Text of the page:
Can the deep state be defeated? That’s the persistent question I get on a daily basis. The answer is yes, and here’s how.
Over the past several decades, the federal government has become a big, intimidating, and sometimes scary behemoth to the America people. As a result, American citizens have become more and more distrusting of their elected representatives, political appointees, and civil servants. In fact, according to the Pew Research Center, only 20% of Americans trust the federal government to do what is right all or most of the time.
As the ACLJ’s Government Accountability Project continues to dig deeper into the deep state through our series of Freedom of Information Act (FOIA) requests, these requests continue to reveal solid evidence that Americans’ depth of distrust in their federal government is based upon concrete concerns.
The FOIA, which became law in 1966, “is a law that gives you the right to access information from the federal government. It is often described as the law that keeps citizens in the know about their government.” Currently, the ACLJ has seven federal FOIA lawsuits against various United States government bureaucracies.
As we litigate these cases, I often field questions like: “What good does it do?” “What can you accomplish through the production of these documents?” “Why does it take so long to get anywhere with these cases?” “Why aren’t people going to jail?”
With long interludes between requests and document production, as well as the content – or lack thereof (i.e., countless redactions) – it is no wonder that Americans grow more weary and cynical with our corrupt and negligent government that often runs roughshod over the very people that it is commissioned to serve.
At the ACLJ, we are working very hard to aggressively hold the government’s feet to the fire through our FOIA requests. Through our team’s persistence, we are getting some serious document production, which shows the nature of what we are dealing with – a corrupt shadow government intent on crushing the conservative agenda.
Let me be crystal clear. It’s litigation, and litigation takes time, but the end result is that you get real change. Here are a few examples of how our FOIA’s are forcing real change:
The FBI has now reopened our FOIA case regarding the Clinton-Lynch tarmac meeting, after they previously denied they had any documents relevant to it. Without our FOIA litigation, the FBI’s deception and complicity with the Obama DOJ over the surreptitious meeting would never have come to light.
The only reason they reopened the case is because we caught them red handed – lying to us and the American people. In fact, the same person who reopened the case is the same person who closed the case a year ago. In many cases, these federal bureaucrats are just never caught. They aren’t held accountable because no one knows who they are or what nefarious actions they are taking. They remain in the bureaucracy as an entrenched, lawless class. They must be removed from their positions of power. In other words, the ultimate accountability comes in the form of personnel changes when these matters come to light.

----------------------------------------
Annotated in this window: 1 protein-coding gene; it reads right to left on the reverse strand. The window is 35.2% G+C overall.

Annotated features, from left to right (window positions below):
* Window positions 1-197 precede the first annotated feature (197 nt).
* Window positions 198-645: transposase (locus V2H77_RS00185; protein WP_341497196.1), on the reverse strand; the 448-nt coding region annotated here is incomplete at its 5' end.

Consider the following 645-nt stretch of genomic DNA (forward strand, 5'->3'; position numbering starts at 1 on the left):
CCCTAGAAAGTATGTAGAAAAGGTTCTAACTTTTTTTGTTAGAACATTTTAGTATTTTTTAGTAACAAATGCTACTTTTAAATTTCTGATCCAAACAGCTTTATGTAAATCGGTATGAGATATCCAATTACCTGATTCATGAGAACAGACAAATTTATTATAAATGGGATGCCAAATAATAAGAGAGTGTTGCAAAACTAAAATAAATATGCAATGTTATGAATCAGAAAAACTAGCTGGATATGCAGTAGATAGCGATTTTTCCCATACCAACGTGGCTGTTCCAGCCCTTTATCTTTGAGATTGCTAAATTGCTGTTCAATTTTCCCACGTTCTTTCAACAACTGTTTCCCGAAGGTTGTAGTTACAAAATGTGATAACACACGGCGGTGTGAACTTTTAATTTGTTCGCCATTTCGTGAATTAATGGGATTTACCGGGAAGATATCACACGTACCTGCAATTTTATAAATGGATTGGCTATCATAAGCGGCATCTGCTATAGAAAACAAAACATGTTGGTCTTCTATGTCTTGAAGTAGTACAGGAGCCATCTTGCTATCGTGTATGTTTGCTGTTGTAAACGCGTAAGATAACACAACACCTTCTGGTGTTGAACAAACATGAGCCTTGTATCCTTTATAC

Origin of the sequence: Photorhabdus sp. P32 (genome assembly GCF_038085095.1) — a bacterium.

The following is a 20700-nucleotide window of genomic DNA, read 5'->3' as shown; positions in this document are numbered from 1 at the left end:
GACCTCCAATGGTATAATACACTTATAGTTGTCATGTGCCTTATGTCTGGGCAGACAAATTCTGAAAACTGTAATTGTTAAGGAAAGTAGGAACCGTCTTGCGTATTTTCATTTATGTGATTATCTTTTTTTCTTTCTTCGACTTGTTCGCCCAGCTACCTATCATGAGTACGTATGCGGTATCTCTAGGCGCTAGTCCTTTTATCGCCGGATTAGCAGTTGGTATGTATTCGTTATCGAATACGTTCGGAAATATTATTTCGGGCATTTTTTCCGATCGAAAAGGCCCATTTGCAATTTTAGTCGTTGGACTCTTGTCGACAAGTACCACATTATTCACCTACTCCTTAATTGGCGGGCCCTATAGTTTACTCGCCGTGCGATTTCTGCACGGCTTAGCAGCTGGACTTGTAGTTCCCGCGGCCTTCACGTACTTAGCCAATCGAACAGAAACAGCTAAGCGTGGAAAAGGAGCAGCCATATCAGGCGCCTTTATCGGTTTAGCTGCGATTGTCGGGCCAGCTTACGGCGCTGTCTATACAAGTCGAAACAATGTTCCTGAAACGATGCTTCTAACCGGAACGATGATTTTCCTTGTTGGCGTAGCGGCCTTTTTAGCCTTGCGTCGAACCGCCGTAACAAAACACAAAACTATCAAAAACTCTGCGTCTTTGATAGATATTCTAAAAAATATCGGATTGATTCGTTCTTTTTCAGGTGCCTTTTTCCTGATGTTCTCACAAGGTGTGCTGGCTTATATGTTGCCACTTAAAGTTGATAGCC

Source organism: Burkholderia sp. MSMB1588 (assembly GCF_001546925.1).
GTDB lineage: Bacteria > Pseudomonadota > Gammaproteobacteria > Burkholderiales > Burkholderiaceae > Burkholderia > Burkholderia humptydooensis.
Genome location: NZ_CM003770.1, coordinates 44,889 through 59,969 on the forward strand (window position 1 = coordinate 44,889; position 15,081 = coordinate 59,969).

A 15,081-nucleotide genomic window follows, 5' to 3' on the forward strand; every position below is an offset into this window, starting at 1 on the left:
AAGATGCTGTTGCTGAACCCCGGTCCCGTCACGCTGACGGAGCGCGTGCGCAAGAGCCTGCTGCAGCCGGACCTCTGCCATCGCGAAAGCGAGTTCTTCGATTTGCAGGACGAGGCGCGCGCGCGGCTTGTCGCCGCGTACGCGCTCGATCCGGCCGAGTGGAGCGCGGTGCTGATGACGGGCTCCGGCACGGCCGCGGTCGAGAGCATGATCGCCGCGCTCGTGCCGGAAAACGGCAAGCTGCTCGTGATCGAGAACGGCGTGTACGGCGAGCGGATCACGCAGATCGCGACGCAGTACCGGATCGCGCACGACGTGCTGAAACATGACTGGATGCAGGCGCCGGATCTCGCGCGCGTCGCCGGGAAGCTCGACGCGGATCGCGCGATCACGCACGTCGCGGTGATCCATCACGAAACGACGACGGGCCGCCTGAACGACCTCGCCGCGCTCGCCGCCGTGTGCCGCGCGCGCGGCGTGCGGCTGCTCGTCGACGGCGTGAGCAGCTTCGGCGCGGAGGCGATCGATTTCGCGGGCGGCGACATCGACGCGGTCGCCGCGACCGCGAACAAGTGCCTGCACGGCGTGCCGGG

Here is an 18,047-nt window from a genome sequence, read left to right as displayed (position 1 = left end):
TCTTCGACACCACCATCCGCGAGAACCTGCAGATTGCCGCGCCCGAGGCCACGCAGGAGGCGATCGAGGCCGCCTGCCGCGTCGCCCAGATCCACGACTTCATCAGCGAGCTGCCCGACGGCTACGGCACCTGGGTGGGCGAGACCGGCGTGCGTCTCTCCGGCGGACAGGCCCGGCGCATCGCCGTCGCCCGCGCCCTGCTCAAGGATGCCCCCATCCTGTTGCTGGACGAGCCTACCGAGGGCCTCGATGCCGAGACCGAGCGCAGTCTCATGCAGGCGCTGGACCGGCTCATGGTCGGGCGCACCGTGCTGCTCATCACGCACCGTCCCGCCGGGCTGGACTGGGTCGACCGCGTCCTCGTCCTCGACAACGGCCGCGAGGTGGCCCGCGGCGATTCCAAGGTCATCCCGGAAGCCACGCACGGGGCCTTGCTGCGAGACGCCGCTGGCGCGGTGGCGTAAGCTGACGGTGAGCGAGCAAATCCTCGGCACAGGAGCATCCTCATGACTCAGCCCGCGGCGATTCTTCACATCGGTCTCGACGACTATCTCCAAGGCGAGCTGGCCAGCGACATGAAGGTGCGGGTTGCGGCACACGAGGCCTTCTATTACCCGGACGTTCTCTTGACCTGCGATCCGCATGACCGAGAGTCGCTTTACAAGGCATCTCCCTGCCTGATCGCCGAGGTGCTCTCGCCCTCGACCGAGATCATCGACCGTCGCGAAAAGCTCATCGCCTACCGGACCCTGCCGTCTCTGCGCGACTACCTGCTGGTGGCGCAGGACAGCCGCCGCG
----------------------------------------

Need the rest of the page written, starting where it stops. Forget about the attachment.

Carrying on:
We have also had a victory in our FOIA case against the State Department and its sending of American taxpayer funds in the form of grants to be used to campaign against the Prime Minister of Israel. Talk about election interference. This is the second case in which a federal judge has allowed our pattern and practice claim against the State Department to go forward. In other words, the State Department did not turn over FOIA requested documents because they wanted to, but because they had to. Just like we contributed to change at the IRS, we seek to contribute the same level of change through our legal action to the State Department.
Remember, the ACLJ is not the government, so we cannot prosecute state actors. Prosecutions have to originate within the Department of Justice. But we can support a more informed citizenry and act on the behalf of our supporters through legal means. We can and do force change through the courts.
As I have said before, an informed citizenry is an enlightened citizenry. Our approach at the ACLJ is to educate, litigate, and get information out – and what we’re trying to do here is find out what is actually going on inside of these agencies because that is the fundamental issue – government oversight.
You cannot rely upon Congress or even the Inspectors General to investigate and root out this corruption on their own. But we can expose the corruption and hand over the evidence to the appropriate investigative committees here on Capitol Hill. Yes, it can be a painstaking process, but one that is wholly worthwhile and essential to engage the process of getting rid of these deep state actors who are causing the trouble, and in some cases, placing our national security at risk.
As we aggressively fight to expose the shadow government and protect our national security, we urgently need your support. Donate today.
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